It has been impossible to speak fully of this subject without intruding upon the other; so artificial is the barrier which Mr. Froude has raised between the man in his two characters of a citizen and a worshipper; so obvious would that impossibility be if for worshipper he had not substituted the phrase of one who professes a religion.
The confusion between the conceits of our own mind and the conscience which bears witness for an immutable law that governs them, has become very serious in our Protestant community. That so clear-sighted a man as Mr. Froude should have yielded to it is a great proof of its power and prevalency. But it is beginning to be shaken in those who have entertained it most. Protestants are discovering that very inconvenient private judgments may be exercised in favour of the vestments and practices of the Scarlet Lady as well as against them. They are appealing impatiently to State authority, to ecclesiastical authority, to mob authority, against those private judgments. Bystanders who do not concur in these appeals—who adhere strictly to the maxim that private opinions, however much they may interfere with public peace can never be reached by the public sword—feel, nevertheless, that the man of any school who habitually confounds his own opinions with truth will cease to believe in truth, will lose all power of distinguishing between the accidental and the essential, the temporary and the permanent; will become the slave of trifles, and if opportunity enables him, a persecutor on behalf of them ; will indemnify himself for the insecurity of his conclusions, by injuring, so far as in him lies, those who do not adopt them. In fact, the noble assertion of a right to think, the right to be human, which our ancestors made, is rapidly passing into the right not to think, but simply to hold an opinion, because it is ours, against all invasions of thought, against all communion with other minds. That right no doubt belongs to the free-born Englishman; but, as was once re
marked in reference to the kindred and not the devil, whichever way their and equally inalienable right of talking private judgment might incline. nonsense, the seldomer he exercises it If this be so, the man who takes the better.
Latimer's course and the best English That apparent opposition between the statesman, whether they understand one strongest convictions of the statesman another or not, are working for the same and the strongest convictions of the end, and each is necessary for the supChurchman, upon which I have dwelt port and correction of the other. If in this article, is leading our minds in the William Cecil of Queen Elizabeth's the same direction as these observa- reign was nobler in his policy, nobler tions. Mr. Froude, considering that even as a man than the same Cecil in opposition as belonging peculiarly to the Queen Mary's reign, he had Latimer and sixteenth century, takes Cecil as adopt the martyrs to thank for his elevation. ing “the view of common sense,” Lati. They had taught him that there is such mer as following “ the counsels of per- a thing as truth, and that whatever were fection." I believe that this language his temptations as a politician and a is very misleading, and that it is not in diplomatist to lie, he must in some harmony with the facts from which it is sort in his own vocation aim at truth deduced. I should say that just so far as and try to be true. The Robert Cecil the statesman of either period understood whom he begat had been brought up his own position, he was bearing witness amid no such lessons. Therefore he for plain morality and political order became a cleverer and a poorer statesagainst all which seemed to him to stand man than his father, fit to aid the statein the way of either, whether that pro- craft of a Stuart king, totally unfit to ceeded from mere animal lawlessness or cope with the earnest convictions of the from spiritual subtleties. If he sees Stuart period. In our day, I believe, almost nothing beyond the law and the the other side of the truth comes out. customs of the State in which he is The maxims of the statesman may deliving, these he is determined at any grade the Churchman, may lead him to price, against any persons whatsoever think that there is nothing better for him to uphold. This may be called the than to become a tool of the State, and view of common sense. I do not object to receive its hire. But they may cure to the phrase. Common sense is the him of some of his own delusions, they opposite of private sense, of idiotic may break in pieces some of his peculiar sense, which some will affirm is no sense idols. The common sense of such a man at all. But then I say that Latimer as the Duke of Wellington may teach and such as he were the asserters of this us that if we have not common sensecommon sense more perfectly than the that if we are only pursuing soine partial statesman was. I say that they per- technical sense—we are worthy of his ceived a point at which the common scorn, even if we dignify that partial sense of the statesman became a partial technical sense as a counsel of perfecand narrow sense ; and that they ap- tion. It may teach us that there is pealed to something more common, more need in this day, as much as there was universal, less capable of being limited by in Mary's days, of men who look to a private tastes and judgments. I say that higher judgment than their own, or they did this because they followed no than all the judgments upon earth. If counsels of perfection, aspired to be no we have not such men, I believe that saints ; but, seeing that the question statesmanship will wither, almost as before them was whether they should rapidly as churchmanship; that Proworship God or the devil, swore in God's testantism and Catholicism will alike strength that they would worship Him terminate in Atheism.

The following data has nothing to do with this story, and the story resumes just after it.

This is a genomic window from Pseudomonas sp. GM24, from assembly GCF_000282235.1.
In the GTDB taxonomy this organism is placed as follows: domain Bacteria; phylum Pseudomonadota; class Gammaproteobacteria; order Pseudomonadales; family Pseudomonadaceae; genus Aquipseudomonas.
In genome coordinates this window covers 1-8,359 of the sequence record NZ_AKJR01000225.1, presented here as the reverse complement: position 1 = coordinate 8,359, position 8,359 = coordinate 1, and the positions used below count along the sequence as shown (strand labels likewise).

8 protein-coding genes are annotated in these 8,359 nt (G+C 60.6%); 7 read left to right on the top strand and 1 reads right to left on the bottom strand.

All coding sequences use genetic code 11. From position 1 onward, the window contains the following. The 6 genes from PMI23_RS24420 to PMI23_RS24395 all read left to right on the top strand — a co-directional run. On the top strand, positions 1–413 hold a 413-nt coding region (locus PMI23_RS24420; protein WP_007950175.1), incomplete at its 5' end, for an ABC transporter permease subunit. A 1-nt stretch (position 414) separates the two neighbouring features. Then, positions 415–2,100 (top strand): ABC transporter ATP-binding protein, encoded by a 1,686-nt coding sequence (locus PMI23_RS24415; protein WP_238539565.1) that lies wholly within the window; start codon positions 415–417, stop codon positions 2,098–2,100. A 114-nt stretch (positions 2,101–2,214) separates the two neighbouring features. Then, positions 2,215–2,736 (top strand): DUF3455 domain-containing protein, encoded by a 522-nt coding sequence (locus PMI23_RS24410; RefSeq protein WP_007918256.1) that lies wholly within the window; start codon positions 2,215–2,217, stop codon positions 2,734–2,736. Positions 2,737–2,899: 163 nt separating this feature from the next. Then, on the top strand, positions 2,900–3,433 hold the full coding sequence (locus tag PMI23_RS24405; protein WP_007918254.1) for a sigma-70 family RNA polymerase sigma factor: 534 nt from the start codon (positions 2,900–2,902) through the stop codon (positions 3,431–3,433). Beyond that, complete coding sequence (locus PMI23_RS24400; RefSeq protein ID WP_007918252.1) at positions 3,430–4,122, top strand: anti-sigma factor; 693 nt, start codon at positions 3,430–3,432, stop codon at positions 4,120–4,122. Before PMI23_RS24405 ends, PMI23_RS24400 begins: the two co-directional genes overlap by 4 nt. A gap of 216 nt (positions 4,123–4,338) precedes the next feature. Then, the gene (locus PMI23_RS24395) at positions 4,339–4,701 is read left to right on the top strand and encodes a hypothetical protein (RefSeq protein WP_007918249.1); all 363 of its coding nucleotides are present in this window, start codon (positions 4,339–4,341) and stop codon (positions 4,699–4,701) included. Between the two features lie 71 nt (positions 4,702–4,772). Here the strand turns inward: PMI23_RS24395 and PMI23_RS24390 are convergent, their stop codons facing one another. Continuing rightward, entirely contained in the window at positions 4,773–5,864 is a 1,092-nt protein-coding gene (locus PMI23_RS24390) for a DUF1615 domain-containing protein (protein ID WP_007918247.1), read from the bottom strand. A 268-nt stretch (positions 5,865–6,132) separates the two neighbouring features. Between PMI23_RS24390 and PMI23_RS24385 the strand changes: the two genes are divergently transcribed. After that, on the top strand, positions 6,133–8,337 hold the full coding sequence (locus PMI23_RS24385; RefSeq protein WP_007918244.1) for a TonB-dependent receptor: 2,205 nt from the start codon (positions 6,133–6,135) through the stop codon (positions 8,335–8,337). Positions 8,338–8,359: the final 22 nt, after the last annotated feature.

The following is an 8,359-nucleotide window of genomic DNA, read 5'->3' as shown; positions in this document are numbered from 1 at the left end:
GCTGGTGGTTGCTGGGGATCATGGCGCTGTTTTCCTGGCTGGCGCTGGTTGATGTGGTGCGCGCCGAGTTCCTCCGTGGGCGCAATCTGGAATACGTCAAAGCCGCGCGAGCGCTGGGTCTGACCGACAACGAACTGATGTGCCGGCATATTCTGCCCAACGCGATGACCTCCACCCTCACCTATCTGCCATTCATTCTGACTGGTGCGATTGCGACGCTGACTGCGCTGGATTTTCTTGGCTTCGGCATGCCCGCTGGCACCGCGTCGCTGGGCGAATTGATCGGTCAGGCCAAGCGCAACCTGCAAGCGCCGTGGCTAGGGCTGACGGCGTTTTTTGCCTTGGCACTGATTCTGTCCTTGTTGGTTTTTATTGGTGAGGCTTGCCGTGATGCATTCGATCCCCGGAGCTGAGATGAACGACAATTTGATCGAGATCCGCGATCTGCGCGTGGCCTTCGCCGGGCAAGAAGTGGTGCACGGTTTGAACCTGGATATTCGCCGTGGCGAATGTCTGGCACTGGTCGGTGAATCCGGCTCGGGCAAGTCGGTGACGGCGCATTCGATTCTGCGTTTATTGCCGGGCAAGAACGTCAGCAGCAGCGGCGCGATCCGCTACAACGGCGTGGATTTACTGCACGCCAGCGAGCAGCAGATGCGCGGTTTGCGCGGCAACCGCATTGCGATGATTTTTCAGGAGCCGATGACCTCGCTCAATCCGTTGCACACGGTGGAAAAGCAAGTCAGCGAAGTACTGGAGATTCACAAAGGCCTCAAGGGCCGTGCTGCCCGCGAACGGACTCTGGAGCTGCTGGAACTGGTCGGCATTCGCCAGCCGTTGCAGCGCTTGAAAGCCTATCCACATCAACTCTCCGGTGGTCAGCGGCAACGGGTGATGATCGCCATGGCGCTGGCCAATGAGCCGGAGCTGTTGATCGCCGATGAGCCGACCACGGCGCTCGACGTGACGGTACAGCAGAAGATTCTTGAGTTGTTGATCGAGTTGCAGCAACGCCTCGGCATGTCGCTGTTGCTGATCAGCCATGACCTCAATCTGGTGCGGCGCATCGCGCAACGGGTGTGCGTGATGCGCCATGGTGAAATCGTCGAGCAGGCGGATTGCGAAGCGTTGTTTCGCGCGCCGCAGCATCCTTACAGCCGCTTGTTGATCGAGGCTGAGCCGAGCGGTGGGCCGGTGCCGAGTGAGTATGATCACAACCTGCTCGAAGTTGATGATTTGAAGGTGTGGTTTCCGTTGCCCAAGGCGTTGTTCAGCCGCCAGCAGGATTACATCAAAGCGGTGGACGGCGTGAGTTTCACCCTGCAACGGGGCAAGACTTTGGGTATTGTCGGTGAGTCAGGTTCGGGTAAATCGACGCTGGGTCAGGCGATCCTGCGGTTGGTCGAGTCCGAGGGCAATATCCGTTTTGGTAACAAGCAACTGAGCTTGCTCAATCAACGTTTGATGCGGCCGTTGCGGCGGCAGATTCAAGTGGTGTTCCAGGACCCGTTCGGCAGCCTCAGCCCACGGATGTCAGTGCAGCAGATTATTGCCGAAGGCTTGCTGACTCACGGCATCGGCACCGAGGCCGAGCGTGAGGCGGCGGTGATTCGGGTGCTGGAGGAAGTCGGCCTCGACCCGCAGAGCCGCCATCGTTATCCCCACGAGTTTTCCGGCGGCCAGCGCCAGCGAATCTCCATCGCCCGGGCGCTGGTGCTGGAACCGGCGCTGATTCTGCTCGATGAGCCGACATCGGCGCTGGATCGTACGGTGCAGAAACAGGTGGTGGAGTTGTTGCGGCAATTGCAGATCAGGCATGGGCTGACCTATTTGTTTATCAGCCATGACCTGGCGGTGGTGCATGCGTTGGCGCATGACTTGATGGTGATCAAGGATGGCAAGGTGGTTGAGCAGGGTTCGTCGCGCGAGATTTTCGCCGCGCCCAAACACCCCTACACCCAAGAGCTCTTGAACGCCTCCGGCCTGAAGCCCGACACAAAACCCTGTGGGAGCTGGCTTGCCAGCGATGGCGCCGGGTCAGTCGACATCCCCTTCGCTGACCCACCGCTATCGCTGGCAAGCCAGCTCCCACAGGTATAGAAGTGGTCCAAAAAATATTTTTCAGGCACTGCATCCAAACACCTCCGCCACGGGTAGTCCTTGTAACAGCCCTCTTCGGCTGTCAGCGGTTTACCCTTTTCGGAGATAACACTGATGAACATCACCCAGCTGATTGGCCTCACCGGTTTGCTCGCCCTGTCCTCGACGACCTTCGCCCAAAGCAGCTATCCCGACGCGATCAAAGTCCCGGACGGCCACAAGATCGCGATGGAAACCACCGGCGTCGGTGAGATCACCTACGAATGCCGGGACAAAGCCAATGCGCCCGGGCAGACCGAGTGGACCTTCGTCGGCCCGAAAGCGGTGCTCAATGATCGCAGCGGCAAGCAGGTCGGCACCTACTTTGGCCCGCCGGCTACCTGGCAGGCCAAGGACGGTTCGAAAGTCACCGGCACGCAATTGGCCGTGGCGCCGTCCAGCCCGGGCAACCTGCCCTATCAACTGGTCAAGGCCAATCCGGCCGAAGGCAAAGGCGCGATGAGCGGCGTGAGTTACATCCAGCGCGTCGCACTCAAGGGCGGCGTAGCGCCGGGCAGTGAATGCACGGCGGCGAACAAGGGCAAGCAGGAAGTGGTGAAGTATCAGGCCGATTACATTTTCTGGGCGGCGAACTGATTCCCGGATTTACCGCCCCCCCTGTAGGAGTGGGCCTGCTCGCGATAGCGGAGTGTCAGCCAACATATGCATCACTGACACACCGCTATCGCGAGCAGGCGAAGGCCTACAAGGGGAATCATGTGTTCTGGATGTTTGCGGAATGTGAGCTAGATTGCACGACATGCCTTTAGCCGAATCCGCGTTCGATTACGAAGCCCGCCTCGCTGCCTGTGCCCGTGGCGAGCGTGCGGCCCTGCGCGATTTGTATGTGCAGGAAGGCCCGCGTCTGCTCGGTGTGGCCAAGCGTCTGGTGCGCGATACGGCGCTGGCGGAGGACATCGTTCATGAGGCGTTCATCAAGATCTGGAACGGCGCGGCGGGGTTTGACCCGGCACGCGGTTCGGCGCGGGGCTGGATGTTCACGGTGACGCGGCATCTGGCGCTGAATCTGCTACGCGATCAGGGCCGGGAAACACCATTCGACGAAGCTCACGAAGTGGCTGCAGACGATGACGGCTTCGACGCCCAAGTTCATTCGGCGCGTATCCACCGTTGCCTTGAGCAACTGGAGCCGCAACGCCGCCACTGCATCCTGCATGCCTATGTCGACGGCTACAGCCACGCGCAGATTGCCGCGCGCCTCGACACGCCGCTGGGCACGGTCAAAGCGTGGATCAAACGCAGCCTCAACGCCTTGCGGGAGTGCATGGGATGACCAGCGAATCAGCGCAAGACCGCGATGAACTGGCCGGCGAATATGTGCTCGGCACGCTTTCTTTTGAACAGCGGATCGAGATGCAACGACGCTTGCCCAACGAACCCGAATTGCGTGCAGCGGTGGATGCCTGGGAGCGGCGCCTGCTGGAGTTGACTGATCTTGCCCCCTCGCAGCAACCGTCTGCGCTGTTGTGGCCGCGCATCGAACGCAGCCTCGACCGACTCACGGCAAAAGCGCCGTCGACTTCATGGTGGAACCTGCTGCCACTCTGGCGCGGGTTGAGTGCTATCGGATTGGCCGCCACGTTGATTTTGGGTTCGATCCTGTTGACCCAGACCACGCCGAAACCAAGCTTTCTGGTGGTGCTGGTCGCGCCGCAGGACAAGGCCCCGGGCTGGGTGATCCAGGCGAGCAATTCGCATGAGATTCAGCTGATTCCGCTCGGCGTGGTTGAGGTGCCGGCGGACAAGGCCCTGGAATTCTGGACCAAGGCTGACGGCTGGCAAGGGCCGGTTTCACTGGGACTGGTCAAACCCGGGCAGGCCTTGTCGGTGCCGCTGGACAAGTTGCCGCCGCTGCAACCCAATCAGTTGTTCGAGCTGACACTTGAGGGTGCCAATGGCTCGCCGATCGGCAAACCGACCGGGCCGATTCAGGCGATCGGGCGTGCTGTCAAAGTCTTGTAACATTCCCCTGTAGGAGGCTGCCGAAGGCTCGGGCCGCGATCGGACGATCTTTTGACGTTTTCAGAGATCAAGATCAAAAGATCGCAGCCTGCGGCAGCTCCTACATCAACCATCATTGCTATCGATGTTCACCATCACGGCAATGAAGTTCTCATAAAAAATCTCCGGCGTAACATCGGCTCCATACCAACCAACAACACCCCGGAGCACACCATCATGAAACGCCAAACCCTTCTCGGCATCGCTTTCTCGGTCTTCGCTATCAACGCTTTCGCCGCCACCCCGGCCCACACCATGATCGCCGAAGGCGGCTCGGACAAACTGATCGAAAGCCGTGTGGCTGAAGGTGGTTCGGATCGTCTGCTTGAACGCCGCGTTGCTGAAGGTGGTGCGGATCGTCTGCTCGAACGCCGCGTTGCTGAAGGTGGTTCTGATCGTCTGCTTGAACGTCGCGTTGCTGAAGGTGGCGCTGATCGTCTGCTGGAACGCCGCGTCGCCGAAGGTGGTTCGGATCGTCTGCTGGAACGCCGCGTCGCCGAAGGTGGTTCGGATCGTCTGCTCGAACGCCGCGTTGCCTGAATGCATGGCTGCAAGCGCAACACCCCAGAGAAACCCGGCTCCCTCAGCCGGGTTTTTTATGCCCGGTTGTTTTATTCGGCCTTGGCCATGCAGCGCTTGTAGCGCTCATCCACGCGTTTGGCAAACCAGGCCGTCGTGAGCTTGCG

END OF VOL. II.